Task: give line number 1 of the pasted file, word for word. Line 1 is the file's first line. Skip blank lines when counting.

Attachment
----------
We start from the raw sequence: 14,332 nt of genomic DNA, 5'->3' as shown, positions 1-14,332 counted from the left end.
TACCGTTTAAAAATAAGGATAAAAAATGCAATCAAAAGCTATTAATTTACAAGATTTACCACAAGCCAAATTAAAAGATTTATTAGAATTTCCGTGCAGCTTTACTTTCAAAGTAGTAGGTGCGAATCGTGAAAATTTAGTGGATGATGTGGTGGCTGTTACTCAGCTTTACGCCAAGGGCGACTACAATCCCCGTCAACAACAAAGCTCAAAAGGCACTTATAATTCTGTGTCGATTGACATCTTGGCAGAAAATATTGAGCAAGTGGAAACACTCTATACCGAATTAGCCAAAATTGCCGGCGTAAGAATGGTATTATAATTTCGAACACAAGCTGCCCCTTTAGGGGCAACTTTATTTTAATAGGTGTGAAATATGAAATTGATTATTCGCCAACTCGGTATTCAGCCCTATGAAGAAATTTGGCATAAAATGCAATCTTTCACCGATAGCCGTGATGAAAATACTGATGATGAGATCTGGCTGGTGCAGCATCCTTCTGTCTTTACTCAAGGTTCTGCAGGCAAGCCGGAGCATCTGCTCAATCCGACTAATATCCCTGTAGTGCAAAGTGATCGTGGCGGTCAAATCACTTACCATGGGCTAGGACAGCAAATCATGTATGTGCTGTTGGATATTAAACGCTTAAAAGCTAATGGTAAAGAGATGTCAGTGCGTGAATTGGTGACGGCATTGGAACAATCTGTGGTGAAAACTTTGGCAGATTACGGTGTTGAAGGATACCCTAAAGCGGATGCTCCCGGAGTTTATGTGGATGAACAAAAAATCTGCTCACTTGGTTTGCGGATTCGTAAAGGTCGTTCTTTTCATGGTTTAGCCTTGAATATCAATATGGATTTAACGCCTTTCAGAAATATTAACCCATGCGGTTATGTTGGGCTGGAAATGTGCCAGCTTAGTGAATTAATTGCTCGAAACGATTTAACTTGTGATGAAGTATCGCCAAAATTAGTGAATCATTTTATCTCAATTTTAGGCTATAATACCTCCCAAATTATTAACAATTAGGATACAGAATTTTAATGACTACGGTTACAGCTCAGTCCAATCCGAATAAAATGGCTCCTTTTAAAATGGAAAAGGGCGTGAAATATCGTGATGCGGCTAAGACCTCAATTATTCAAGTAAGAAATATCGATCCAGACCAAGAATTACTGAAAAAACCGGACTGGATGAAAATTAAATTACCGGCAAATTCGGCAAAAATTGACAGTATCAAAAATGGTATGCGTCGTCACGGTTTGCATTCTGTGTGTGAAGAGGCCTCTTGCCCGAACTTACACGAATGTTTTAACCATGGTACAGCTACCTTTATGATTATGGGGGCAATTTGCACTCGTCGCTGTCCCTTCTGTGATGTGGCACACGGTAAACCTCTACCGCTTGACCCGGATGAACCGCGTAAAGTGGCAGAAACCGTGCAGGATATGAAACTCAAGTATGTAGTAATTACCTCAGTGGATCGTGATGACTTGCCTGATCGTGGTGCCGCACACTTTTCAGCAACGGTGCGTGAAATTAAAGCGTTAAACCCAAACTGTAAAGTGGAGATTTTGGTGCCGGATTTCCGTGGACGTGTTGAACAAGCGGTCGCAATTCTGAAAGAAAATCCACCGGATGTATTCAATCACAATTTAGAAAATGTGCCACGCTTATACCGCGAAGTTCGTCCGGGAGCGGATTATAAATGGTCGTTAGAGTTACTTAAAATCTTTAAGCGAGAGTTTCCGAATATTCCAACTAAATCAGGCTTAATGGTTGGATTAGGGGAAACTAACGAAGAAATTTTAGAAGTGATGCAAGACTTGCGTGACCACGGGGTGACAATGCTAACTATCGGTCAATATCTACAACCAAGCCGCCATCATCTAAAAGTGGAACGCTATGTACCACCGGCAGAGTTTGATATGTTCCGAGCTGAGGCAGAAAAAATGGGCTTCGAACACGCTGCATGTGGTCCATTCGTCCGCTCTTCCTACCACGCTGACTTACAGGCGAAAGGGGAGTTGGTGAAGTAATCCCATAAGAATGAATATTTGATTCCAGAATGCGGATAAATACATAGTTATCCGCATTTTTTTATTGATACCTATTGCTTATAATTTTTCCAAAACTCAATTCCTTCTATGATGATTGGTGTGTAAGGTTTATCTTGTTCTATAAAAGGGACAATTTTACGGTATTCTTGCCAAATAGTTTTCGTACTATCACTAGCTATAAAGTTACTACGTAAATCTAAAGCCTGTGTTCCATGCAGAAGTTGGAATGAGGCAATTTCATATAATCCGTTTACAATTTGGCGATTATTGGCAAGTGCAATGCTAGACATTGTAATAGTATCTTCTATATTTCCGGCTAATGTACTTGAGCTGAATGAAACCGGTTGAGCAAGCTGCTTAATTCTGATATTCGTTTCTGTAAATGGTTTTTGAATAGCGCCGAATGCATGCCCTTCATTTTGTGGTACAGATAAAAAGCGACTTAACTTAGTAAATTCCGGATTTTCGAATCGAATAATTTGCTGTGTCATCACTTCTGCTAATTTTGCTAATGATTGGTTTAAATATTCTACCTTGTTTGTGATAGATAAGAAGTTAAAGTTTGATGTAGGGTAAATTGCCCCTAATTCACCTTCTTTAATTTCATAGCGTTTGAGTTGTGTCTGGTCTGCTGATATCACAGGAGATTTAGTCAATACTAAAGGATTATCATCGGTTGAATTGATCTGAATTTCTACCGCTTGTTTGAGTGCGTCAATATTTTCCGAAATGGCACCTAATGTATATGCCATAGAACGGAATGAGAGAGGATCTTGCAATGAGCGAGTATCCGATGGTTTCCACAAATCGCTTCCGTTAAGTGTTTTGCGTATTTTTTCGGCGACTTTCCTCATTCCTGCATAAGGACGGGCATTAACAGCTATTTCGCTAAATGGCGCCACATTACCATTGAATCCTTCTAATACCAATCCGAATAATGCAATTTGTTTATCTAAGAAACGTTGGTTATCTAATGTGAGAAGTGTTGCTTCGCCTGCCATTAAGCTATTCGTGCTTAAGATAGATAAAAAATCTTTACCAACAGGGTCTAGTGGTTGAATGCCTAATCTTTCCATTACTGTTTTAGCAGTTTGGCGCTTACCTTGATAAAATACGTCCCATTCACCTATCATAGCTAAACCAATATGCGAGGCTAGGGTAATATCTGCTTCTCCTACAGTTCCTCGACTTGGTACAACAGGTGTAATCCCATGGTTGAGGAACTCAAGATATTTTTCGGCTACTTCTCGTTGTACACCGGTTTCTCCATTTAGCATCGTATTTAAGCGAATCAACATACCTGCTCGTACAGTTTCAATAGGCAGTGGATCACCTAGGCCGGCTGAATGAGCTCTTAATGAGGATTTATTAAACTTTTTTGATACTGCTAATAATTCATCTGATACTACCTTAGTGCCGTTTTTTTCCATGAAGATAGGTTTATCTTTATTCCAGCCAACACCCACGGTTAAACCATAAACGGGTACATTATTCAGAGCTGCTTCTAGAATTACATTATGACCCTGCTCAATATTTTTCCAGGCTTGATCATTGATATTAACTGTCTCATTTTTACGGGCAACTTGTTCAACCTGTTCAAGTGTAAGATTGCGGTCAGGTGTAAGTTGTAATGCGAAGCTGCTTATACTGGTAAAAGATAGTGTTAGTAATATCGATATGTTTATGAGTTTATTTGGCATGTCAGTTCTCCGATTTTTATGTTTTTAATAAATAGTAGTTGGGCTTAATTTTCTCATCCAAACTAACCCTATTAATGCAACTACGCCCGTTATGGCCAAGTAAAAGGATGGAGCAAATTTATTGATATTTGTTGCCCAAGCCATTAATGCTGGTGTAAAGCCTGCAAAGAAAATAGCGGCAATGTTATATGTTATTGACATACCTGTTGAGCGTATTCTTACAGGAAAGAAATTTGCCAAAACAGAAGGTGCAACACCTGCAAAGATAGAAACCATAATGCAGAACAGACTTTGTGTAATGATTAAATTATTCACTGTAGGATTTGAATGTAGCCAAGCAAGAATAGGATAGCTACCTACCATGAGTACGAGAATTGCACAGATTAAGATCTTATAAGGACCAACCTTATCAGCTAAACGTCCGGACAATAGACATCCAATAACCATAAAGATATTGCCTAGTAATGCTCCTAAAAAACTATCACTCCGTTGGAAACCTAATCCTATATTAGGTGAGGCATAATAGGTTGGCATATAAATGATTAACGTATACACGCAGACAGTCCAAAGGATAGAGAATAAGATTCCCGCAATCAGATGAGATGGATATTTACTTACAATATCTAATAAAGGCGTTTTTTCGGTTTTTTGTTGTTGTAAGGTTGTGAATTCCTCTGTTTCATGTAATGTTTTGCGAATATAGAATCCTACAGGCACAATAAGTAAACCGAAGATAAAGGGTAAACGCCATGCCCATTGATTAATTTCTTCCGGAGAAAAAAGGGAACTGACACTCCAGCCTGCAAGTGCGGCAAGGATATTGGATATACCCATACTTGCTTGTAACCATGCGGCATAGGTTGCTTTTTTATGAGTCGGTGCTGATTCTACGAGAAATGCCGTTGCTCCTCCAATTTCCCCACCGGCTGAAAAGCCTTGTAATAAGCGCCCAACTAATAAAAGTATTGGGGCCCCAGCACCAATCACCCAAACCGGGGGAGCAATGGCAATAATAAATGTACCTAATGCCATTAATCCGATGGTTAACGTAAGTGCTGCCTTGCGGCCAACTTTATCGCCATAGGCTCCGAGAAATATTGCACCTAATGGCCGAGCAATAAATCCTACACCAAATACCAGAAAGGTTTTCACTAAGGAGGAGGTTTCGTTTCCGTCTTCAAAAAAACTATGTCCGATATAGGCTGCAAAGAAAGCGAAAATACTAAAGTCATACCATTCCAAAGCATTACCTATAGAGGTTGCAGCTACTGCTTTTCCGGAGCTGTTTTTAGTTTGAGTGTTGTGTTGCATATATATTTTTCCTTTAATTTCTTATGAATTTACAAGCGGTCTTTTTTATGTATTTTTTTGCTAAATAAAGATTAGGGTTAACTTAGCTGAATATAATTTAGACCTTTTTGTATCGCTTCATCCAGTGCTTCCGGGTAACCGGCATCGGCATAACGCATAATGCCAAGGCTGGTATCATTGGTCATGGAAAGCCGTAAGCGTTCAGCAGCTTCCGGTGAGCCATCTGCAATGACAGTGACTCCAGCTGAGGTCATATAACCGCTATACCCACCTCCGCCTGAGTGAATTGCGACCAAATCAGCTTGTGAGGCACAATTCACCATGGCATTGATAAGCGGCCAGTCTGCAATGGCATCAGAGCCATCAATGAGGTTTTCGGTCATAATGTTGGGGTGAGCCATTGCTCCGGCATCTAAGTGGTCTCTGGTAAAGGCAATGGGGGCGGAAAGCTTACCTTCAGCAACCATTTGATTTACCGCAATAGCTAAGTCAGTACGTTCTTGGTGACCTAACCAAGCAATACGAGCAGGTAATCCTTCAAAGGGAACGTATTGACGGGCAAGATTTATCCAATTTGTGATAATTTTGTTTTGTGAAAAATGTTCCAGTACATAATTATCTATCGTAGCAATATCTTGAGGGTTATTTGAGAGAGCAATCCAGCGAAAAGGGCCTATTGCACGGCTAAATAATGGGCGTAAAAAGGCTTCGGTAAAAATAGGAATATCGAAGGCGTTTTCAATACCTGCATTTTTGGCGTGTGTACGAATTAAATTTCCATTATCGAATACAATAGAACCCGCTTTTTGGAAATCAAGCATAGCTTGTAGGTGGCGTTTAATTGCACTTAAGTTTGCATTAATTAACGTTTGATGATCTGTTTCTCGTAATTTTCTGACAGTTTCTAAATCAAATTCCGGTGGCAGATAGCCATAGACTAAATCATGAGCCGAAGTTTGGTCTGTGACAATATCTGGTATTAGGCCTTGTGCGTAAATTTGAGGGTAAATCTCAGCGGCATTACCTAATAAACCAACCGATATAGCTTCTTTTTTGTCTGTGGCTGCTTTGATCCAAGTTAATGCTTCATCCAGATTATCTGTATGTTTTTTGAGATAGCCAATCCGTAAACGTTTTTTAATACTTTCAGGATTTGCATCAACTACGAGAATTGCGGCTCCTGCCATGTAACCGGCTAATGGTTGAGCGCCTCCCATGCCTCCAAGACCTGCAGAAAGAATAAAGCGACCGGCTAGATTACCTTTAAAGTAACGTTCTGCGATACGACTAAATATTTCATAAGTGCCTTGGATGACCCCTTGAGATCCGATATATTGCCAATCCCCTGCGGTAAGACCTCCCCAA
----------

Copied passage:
We start from the raw sequence: 14,332 nt of genomic DNA, 5'->3' as shown, positions 1-14,332 counted from the left end.